Monrovia Faces Imminent Disaster

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Preliminary outcome of a study conducted on Monrovia Metropolitan areas has depicted scary pictures of imminent disaster, if actions are not taken to immediately avert coastal erosion in several parts of Monrovia.

Outcome of the ‘engineering and safeguards assessment’ on the coastal area of Monrovia Metropolitan areas released on Tuesday, November 6, 2018 at the Ministry of Foreign Affairs in Central Monrovia highlighted threats the city faced to coastal erosion.

The study was conducted by Coasts, Deltas and Rivers (CDR) International under the Monrovia Climate Resilient Program (MMCRP) bankrolled by the Green Climate Fund (GCF) High Level Inception Meeting.

CDR is a fully independent coastal, river and port engineering and consultancy firm having its roots in the Netherlands. The company is focusing on project development, management, design and engineering services in particular in the marine and maritime sector worldwide.

The study conducted covered a total of 13, 400 squad line from Hotel Africa in Brewerville to Bernard Beach in Sinkor, near Monrovia. The study was intended to assess the feasibility of coastal protection or vulnerability mitigation measures.

It was also intended to identify benefits of measures including pro-poor and business opportunities in Liberia.

CDR Founder, Dirk Heijboer disclosed that Monrovia is extremely vulnerable to sea level rise and there is a critical need to develop protection measures to reduce the impacts of climate change.

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In a PowerPoint presentation made at the ceremony to launch the preliminary assessment report, Heijboer indicated that the city faces several threats including sea level rise, changes in the wave climate and wave height.

Speaking further at the ceremony which attracted policymakers including President George Weah, Speaker Bhafol Chambers and members of the House of Representatives and Senate, as well as Cabinet members, Heijboer explained that the sea is aggressive and needs intervention to avert potential disaster.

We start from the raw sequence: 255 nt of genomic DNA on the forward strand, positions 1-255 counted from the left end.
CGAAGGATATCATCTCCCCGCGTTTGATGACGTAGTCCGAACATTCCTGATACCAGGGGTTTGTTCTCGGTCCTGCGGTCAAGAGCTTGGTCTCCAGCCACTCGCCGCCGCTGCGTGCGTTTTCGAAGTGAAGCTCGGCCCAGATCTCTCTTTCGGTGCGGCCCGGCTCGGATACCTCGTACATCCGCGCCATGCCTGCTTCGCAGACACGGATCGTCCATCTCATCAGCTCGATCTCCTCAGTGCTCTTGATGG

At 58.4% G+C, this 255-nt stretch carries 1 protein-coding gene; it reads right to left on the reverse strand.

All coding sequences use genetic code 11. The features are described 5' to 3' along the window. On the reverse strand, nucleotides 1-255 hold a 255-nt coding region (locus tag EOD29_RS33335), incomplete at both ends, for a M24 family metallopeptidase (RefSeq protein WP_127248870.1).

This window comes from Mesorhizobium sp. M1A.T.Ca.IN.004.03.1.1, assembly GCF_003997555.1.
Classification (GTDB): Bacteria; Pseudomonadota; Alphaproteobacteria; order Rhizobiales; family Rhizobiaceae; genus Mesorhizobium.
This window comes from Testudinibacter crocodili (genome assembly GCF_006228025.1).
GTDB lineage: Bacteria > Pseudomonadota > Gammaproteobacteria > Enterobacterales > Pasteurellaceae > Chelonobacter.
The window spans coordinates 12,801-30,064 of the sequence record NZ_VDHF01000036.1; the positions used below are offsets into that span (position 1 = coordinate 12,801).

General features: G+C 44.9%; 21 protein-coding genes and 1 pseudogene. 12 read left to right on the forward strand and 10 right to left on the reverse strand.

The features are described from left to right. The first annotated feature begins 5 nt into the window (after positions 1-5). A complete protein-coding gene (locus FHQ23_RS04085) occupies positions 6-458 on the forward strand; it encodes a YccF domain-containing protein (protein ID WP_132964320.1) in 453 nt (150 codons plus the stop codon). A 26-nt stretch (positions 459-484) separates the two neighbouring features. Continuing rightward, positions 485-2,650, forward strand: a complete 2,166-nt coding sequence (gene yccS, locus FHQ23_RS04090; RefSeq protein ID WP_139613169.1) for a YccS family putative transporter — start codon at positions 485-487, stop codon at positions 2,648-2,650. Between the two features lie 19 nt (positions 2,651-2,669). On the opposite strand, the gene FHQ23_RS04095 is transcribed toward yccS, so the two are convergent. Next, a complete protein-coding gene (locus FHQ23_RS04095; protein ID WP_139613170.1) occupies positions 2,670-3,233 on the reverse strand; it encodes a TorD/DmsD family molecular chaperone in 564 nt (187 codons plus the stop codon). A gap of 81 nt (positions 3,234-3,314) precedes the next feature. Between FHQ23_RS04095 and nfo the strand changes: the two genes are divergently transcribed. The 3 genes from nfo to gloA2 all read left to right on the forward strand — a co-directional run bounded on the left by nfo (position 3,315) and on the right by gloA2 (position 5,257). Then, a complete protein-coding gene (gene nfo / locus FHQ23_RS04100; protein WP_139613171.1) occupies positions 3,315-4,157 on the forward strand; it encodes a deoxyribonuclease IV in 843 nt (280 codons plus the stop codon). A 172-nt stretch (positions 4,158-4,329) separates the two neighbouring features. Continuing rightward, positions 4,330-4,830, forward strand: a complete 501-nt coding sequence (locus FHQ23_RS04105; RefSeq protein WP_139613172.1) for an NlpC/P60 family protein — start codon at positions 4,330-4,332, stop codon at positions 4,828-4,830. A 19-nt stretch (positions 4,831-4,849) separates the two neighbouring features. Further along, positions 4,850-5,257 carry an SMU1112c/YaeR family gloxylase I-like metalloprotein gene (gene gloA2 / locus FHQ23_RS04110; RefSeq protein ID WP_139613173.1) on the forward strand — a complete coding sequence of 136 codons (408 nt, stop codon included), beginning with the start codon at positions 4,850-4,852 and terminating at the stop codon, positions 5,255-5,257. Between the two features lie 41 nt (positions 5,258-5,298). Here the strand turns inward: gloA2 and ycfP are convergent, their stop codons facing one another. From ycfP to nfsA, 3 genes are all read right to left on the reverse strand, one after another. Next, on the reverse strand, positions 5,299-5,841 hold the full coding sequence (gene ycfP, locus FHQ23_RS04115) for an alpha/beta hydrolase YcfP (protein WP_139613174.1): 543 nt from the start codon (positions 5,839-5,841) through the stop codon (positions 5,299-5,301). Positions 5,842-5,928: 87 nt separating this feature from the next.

He lauded Government of Liberia’s emergency intervention in New Kru Town, but said the intervention needs to be upgraded soon to a sustainable revetment structure by a proper detailed design and well-trained workmanship.

This, according to him, would avoid losing rock material and near-future localized breaching and disclosed that “a proposal for this has been submitted.”

He is fascinated that Liberia has rocks in abundant unlike other countries that imports rock to build coastal defense.

Displaying pictures captured by drone, he said Liberia coastal areas can be reclaimed and turned into business opportunities.

He made specific reference to the seafront at John F. Kennedy Hospital in Sinkor and said the place can be turned into a business hub which would generate resources for the country.

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Heijboer stressed the need for urgent action to be taken to prevent the Liberia Electricity Corporation (LEC) substation in West Point from being washed under the ocean and noted it is a ‘high economic value.’

Prior to his presentation, , the Environmental Protection Agency (EPA) Executive Director, Nathaniel T. Blama, Sr said effect of climate change is visible across the country and noted that if appropriate steps are not taken to revert the trend, three keys sectors including health, agriculture and forestry would be badly affected.

He predicted that coastal erosion would decrease agriculture production, and impact health and the road network across the country.

Blama indicated that coastal erosion would place additional financial burden on the government and said government would spend money on resettling people affected by coastal erosion.

He disclosed that in an effort to address the climate change impact, the Government of Liberia through the EPA wrote a funding proposal to the Green Climate Fund and noted that the proposal was reviewed and found out to be short of some technical details. As a result, he said the Green Climate Fund asked the EPA to do a new proposal which should include some specific technical detail on the coastal areas, which is being threatened.

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Blama disclosed that to facility the study, the Green Climate Fund provided US$ 800, 000 which was used to hired CDR International to carried-out the ‘engineering and safeguards assessment’ on the coastal area of Monrovia Metropolitan.

He explained that there is a timeline for the execution of the project and disclosed that in February 2019 the funding proposal should be finalized, in March 2019, the finalized proposal should be submitted to the Green Climate Fund.

It is expected that in June 2019, the project proposal would be approved while in September the grant document will be finalized. Inspection work on the project activities is expected to kick off on November 2019, the EPA boss revealed.

He said Liberia will have to make a commitment to provide some support for the execution of the project as indication of ownership.

President Weah lauded EPA and CRD for the study and pledged government unflinching support to the project, which according to him is tied to its pro-poor agenda.

He said the government would do everything possible to safe the country’s coastal areas from erosion even if it means trading its abundant resources to support the execution of the project.


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